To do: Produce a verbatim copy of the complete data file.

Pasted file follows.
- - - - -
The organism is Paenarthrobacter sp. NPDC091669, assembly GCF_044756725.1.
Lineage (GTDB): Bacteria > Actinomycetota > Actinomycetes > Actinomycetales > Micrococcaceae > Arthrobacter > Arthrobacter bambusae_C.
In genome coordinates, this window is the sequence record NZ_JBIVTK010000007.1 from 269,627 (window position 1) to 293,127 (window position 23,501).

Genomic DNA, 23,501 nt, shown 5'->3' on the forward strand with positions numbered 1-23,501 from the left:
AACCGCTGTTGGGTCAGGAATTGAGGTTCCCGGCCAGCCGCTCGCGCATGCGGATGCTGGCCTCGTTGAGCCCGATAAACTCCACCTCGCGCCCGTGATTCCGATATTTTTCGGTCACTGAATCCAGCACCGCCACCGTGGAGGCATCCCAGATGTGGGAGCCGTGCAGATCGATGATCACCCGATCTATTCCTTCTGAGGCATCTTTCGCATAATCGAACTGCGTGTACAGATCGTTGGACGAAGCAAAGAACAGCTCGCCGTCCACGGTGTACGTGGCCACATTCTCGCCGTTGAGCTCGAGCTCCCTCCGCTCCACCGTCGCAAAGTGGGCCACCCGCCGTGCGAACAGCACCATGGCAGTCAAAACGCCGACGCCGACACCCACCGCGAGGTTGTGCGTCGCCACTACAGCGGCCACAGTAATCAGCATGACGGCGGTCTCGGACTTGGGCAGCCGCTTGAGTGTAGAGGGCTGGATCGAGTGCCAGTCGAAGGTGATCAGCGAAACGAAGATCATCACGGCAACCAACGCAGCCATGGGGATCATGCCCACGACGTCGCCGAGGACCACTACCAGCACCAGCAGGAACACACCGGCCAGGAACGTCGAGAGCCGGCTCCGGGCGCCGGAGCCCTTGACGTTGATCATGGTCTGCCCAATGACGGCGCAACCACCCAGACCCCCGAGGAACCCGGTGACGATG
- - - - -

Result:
The organism is Paenarthrobacter sp. NPDC091669, assembly GCF_044756725.1.
Lineage (GTDB): Bacteria > Actinomycetota > Actinomycetes > Actinomycetales > Micrococcaceae > Arthrobacter > Arthrobacter bambusae_C.
In genome coordinates, this window is the sequence record NZ_JBIVTK010000007.1 from 269,627 (window position 1) to 293,127 (window position 23,501).

Genomic DNA, 23,501 nt, shown 5'->3' on the forward strand with positions numbered 1-23,501 from the left:
AACCGCTGTTGGGTCAGGAATTGAGGTTCCCGGCCAGCCGCTCGCGCATGCGGATGCTGGCCTCGTTGAGCCCGATAAACTCCACCTCGCGCCCGTGATTCCGATATTTTTCGGTCACTGAATCCAGCACCGCCACCGTGGAGGCATCCCAGATGTGGGAGCCGTGCAGATCGATGATCACCCGATCTATTCCTTCTGAGGCATCTTTCGCATAATCGAACTGCGTGTACAGATCGTTGGACGAAGCAAAGAACAGCTCGCCGTCCACGGTGTACGTGGCCACATTCTCGCCGTTGAGCTCGAGCTCCCTCCGCTCCACCGTCGCAAAGTGGGCCACCCGCCGTGCGAACAGCACCATGGCAGTCAAAACGCCGACGCCGACACCCACCGCGAGGTTGTGCGTCGCCACTACAGCGGCCACAGTAATCAGCATGACGGCGGTCTCGGACTTGGGCAGCCGCTTGAGTGTAGAGGGCTGGATCGAGTGCCAGTCGAAGGTGATCAGCGAAACGAAGATCATCACGGCAACCAACGCAGCCATGGGGATCATGCCCACGACGTCGCCGAGGACCACTACCAGCACCAGCAGGAACACACCGGCCAGGAACGTCGAGAGCCGGCTCCGGGCGCCGGAGCCCTTGACGTTGATCATGGTCTGCCCAATGACGGCGCAACCACCCAGACCCCCGAGGAACCCGGTGACGATG